FISCAL YEAR 2000 AUDITED RESULTS - GAAP vs. Statutory Basis Accounting

The State Comptroller issued the Comprehensive Annual Financial Report (CAFR), the Fiscal Year 2000 audited financial report on the Commonwealth's operations, in December 2000. The CAFR reports the Commonwealth's financial position as measured according to Generally Accepted Accounting Principles (GAAP), the stringent accounting system used in the private sector. GAAP contrasts to the statutory basis of accounting, which is defined in Massachusetts law and is used to develop the Commonwealth's budget and to control its daily fiscal activities.

With the statutory basis of accounting, expenditures and revenues are, for the most part, equivalent to cash disbursements and receipts. If, for example, Medicaid bills incurred in a fiscal year remain unpaid at year-end, the expense or liability is not accounted for in that fiscal year, but recorded in the next fiscal year. Accordingly, the Commonwealth's statutory-basis financial condition may appear better than it actually is. As indicated on the following chart, according to the statutory basis of accounting, the budgeted funds' year-end balances progressed from a negative balance of $1.104 billion in Fiscal Year 1990 to a positive balance of $2.285 billion at the close of Fiscal Year 2000.

Chart: Trends in Budgeted Funds Balance
In contrast, GAAP matches inflows pertaining to a fiscal year with outflows for the same period using a modified accrual basis of accounting to recognize certain assets and liabilities (or, in state finance parlance, revenues and expenditures). Under GAAP, the unpaid Medicaid bills are accounted for in the year in which they were incurred despite no cash having been disbursed for payment. GAAP, therefore, provides a more realistic picture of the Commonwealth's financial condition. On the GAAP basis of accounting, the Commonwealth#&39;s budgeted funds' balance for Fiscal Years 1990 through 2000 grew from a deficit $1.896 billion to a positive $2.325 billion, a cumulative improvement of an astounding $4.2 billion.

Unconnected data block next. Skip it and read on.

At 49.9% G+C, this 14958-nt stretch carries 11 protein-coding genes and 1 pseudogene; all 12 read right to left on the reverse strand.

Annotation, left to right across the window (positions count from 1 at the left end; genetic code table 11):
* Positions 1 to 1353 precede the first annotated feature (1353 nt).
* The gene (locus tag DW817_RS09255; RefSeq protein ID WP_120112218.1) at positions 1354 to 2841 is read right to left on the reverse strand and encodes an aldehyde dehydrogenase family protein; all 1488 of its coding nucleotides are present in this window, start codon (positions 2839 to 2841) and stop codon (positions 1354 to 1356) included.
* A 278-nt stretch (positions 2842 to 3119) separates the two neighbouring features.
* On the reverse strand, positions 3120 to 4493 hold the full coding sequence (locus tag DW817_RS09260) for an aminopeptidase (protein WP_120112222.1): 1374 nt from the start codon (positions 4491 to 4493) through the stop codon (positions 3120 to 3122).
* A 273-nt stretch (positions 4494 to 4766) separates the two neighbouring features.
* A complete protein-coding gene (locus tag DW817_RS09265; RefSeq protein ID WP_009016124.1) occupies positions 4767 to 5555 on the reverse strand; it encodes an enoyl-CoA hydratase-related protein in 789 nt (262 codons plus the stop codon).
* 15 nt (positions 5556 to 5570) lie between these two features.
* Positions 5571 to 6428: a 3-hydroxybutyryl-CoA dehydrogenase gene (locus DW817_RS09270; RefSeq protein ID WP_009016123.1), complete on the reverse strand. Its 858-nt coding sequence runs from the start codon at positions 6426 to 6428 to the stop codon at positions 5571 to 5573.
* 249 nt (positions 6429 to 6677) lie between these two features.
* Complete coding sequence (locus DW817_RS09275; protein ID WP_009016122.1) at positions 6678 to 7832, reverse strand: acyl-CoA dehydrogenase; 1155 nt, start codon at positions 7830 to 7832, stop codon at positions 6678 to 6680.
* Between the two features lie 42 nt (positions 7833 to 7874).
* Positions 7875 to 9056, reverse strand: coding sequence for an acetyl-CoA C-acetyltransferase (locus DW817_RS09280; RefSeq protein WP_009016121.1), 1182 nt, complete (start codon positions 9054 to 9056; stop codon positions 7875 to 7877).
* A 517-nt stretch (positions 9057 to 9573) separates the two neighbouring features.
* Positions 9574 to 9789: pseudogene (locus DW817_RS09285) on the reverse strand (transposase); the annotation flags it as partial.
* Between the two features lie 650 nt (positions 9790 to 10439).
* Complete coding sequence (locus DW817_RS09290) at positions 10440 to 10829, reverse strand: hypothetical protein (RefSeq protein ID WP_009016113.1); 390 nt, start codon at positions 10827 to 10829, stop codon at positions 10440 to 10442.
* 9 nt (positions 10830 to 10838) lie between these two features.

FISCAL SUMMARIES

For easy reference, the recommendations for the Fiscal Year 2002 budget are organized in both a pie chart and a table on the following pages. Finally, the recommendations are combined into a Statutory Basis Financial Statement. Fiscal Year 2000 and 2001 Financial Statements are also included for reference.

FISCAL YEAR 2002 HOUSE 1 SUMMARY

Chart: FY2002 House 1 Summary - Revenues
Chart:  FY2002 House 1 Summary - Expenditures
 
 
FISCAL YEAR 2002 RESOURCE SUMMARY ($000)
COMMONWEALTH OF MASSACHUSETTS
FY 2001
General
Appropriation
Act
FY 2002
Budgetary
Recommendations
FY 2002
Federal, Trust,
and Other
FY 2002
Total
Spending
FY 2002
Budgetary
Non-Tax Revenue

Judiciary 566,621  599,365  464  599,829  67,602 
District Attorneys 80,179  84,395  2,740  87,135 
Sheriffs 180,259  190,280  779  191,059  3,487 
Executive Office 5,863  6,184  6,184  10 
Secretary of the Commonwealth 41,834  40,364  1,191  41,555  85,180 
Treasurer and Receiver-General 3,820,760  3,832,383  1,130,443  4,962,825  1,250,472 
State Auditor 15,487  16,118  500  16,618 
Attorney General 34,260  37,414  12,203  49,618  6,910 
State Ethics Commission 1,474  1,623  1,623  22 
Inspector General 2,717 
Office of Campaign and Political Finance 1,089  1,353  10,000  11,353  23 
Commission on the Status of Women 195  196  196 
Disabled Persons Protection Commission 1,686  1,760  1,760 
Office of the Comptroller 14,767  15,717  24,799  40,516  240,530 
Executive Office for Administration and Finance 1,322,889  1,254,277  122,333  1,376,610  343,633 
Executive Office of Environmental Affairs 230,796  225,317  69,929  295,247  80,852 
Executive Office of Health and Human Services 8,543,219  9,210,162  363,841  9,574,003  4,211,241 
Executive Office of Transportation & Construction 136,112  106,193  49,451  155,644  8,001 
Board of Library Commissioners 34,623  34,684  3,028  37,711 
Department of Labor and Workforce Development 64,728  68,037  1,117,574  1,185,611  20,964 
Department of Housing and Community Development 142,344  146,328  315,753  462,081  4,342 
Office of Consumer Affairs and Business Regulation 48,241  50,490  10,730  61,220  76,404 
Department of Economic Development 40,147  33,619  3,719  37,338 
Department of Education 3,924,215  4,139,200  659,789  4,798,990  9,827 
Board of Higher Education 1,051,813  1,068,204  1,310,050  2,378,254  140,292 
Executive Office of Public Safety 935,728  1,023,470  118,307  1,141,778  454,032 
Executive Office of Elder Affairs 180,363  306,967  30,209  337,177  4,917 
Legislature 54,975  55,450  55,450  19 

TOTAL     21,477,387    22,549,552  5,357,833    27,907,385  7,008,776 
 
 
Financial Statements
 
Fiscal Year 2002 Projected Financial Statement
Fiscal Year 2001 Projected Financial Statement
Fiscal Year 2000 Financial Statement
 
 
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Commonwealth of Massachusetts

Executive Office for Administration and Finance
Fiscal Affairs Division
State House, Room 272
Boston, MA 02133
(617) 727-2081


Last updated on January 17, 2001